‘It’s apocalyptic, said my friend as we looked out across riverbank willows ripped to shreds. She’d felt like crying as the big digger fed its gaping maw day after day. Felt the same on my morning walks with Kali the Labrador as we picked our way through the desolation that used to be soft foliage and soul space.
Gone is the small portal that we ducked under as a ritual beginning of a new day, a nod to my spirituality of doorways and liminal spaces. Paths trimmed with hand secateurs to avoid disturbing the bush are now knee deep in debris. The stone cairn, lovingly built by a man in memory of his wife and added to by other walkers, is hard to reach as the ground is churned up to mud.
Like a bad haircut it will all grow back and, like over-zealous hairdressers, the regional council responsible for the razored landscape had good intentions. We all want to see more of the river, which the willows obscure and the willows need to be saved from toppling over. Understood, except that people make meaning in these spaces and that’s important too.
Charles Waldegrave and other therapists from The Family Centre in Wellington offer a definition of spirituality that helps make sense of why we feel such pain when the environment is plundered, good reason or not.
Spirituality can be considered as being essentially about primary relationships. In this regard there are at least four qualitative relationships that express spirituality, and these are the relationships between: people and their environment (land, mountains, sea, sky, etc); people and other people in terms of justice and love (families, communities, nations, etc); people and their and other persons’ heritage (ancestry, culture, history, etc); and people and the numinous (that which is other, beyond the physical, transcendent, what some people refer to as God (Waldegrave, 2003).
This definition had an interesting genesis. It was formed from three cultures, Maori, Pacific and Pakeha (European) trying to work together in a therapeutic environment and recognizing that the place of spirituality at work was seen very differently by different cultures. For Pakeha, it appeared to be an optional extra, whereas for Pacific Island and Maori colleagues it was an integral part of everyday life and what’s more, connected to the land and environment. It’s all about primary relationships.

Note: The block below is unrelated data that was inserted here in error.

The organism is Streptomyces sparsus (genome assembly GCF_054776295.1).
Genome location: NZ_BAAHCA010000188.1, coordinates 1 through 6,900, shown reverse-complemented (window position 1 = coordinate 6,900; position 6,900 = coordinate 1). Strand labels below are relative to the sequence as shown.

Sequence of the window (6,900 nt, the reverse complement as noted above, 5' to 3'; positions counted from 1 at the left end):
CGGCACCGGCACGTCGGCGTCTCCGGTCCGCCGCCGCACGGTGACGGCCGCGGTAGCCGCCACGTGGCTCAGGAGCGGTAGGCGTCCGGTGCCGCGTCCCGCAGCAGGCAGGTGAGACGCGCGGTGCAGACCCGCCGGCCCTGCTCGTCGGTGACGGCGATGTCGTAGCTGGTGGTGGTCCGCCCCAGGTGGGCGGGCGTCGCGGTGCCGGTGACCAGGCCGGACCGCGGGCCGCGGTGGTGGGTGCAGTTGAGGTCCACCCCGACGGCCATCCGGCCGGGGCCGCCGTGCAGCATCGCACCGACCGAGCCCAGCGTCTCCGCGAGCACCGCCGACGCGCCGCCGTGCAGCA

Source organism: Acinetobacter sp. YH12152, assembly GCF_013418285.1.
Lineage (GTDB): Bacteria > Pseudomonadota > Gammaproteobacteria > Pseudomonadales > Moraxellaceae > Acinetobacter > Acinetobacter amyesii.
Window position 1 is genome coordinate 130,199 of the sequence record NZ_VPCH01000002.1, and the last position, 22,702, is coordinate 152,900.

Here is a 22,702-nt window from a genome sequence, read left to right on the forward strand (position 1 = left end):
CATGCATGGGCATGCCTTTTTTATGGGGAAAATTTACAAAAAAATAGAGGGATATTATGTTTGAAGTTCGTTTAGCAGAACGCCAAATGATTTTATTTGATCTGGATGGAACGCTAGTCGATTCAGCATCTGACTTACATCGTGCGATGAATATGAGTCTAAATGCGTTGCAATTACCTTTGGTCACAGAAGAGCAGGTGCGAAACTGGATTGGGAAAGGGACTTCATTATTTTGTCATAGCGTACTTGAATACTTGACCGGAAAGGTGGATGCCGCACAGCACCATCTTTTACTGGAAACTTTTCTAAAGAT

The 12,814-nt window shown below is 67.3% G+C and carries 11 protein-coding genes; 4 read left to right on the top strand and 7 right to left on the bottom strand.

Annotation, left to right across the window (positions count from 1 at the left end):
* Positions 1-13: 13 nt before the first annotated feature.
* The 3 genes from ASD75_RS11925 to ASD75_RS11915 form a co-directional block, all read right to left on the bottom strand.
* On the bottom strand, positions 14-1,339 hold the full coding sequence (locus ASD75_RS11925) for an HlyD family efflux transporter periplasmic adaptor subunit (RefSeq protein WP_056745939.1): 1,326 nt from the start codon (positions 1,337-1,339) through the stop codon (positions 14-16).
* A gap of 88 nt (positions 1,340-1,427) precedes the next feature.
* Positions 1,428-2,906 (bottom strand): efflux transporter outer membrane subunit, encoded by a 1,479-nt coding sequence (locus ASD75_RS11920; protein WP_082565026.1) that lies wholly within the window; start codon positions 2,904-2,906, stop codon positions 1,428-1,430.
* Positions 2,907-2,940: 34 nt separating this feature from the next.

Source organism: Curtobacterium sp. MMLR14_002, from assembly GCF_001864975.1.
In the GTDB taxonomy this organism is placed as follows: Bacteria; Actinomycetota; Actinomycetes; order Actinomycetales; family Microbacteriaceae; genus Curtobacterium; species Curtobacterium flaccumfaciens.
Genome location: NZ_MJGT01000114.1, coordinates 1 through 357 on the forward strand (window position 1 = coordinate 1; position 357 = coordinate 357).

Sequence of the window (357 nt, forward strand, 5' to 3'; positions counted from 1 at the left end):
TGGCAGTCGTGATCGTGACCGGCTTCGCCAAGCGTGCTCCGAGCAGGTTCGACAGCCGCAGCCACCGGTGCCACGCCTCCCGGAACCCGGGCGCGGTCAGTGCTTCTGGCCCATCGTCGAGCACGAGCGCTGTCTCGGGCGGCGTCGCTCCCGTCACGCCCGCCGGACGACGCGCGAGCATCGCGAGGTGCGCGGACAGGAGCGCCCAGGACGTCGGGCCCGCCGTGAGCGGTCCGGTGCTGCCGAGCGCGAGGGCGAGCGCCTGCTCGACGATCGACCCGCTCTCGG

Cutting the land then is not an isolated, mechanical action even though it might look like that from the perspective of an organisation that needs to get a job done. Instead, cutting into the living earth, particularly when it’s done in a way that appears disrespectful, hacks into our sense of interconnectedness that somehow relates to the numinous, that which is beyond and some people call God. No wonder it can make you weep and mourn and feel an unrelenting sense of desolation.
Part of seeing spirituality as primarily about relationships is the accompanying awareness that restoration is important when relationships, in all their varied forms, go wrong. So, I was impressed when my email to an elected official resulted in a council staff member arranging to come and walk the river paths with us to see what can be done. Here’s an opportunity for restorative justice then.